In a public Facebook post, Marine Sgt. Maj. Justin LeHew spoke out against Secretary of the Navy Ray Mabus’ comments regarding the Corps’ monthslong study on women in the infantry. In the Sept. 12 post, LeHew, a highly decorated combat veteran who played a key role in the nine-month long experiment, accused Mabus of being “way off base” when the secretary suggested that officials went into the test assuming the female candidates would underperform.
“No one went into this with the mentality that we did not want this to succeed,” wrote LeHew, who was responding to the comments Mabus made during a Sept. 11 interview on NPR. “No Marine, regardless of gender would do that. With our limited manpower we cannot afford to not train everyone to the best of their abilities.”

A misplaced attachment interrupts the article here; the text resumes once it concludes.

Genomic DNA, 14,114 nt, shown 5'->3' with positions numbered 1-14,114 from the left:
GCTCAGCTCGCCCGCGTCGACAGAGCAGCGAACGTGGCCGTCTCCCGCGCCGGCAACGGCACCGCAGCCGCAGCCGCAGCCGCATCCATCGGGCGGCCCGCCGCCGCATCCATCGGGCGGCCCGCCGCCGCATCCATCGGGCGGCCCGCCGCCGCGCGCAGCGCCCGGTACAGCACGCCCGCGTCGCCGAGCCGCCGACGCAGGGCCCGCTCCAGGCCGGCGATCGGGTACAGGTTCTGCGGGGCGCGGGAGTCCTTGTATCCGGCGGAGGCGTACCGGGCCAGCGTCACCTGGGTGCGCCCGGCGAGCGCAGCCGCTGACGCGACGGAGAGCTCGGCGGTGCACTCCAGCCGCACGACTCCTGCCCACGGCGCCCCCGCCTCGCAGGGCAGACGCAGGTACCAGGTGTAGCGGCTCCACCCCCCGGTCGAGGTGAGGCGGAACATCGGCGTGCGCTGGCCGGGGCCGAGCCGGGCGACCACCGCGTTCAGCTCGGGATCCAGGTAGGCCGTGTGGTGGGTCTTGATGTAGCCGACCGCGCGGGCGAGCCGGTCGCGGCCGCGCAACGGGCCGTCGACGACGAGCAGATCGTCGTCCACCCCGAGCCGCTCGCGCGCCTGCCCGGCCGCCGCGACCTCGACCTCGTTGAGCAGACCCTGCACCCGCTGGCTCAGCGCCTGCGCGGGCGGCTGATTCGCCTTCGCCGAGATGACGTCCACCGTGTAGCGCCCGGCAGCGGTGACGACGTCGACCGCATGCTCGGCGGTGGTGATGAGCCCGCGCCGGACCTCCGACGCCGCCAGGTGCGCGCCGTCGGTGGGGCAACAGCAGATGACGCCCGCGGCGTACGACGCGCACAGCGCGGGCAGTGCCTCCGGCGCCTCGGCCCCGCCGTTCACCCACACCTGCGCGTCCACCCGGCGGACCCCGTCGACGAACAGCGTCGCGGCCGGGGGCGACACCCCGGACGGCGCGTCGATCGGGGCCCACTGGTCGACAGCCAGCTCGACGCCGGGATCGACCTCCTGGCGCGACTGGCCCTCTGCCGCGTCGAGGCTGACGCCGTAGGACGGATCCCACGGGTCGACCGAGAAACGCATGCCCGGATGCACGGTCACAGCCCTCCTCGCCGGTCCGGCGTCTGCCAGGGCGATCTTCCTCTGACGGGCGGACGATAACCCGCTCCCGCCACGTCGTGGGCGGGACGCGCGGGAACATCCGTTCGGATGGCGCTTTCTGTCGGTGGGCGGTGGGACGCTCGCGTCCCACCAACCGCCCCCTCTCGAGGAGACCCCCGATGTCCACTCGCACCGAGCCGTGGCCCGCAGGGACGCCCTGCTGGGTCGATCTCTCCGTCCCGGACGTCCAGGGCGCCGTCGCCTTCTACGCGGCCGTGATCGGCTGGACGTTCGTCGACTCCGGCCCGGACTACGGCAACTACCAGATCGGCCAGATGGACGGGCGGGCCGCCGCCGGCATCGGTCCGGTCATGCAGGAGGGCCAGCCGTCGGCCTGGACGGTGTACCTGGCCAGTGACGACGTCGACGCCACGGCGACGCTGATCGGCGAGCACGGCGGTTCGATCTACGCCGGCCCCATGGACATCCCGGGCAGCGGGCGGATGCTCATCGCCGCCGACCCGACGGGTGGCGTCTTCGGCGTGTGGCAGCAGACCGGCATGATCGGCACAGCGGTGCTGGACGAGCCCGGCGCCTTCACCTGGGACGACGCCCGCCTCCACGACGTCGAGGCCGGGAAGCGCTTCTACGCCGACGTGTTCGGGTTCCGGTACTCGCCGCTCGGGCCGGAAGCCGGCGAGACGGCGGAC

LeHew, who received the Navy Cross for his actions during an ambush in Iraq in 2003 when he risked his life to evacuate four soldiers and recover nine dead and wounded Marines, went on say that with “regards to the infantry … there is no trophy for second place.”
“You perform or die,” reads LeHew’s post, which he has since taken down from Facebook. “Make no mistake. In this realm, you want your fastest, most fit, most physical and most lethal person you can possibly put on the battlefield to overwhelm the enemy’s ability to counter what you are throwing at them and in every test case, that person has turned out to be a man. There is nothing gender biased about this, it is what it is.”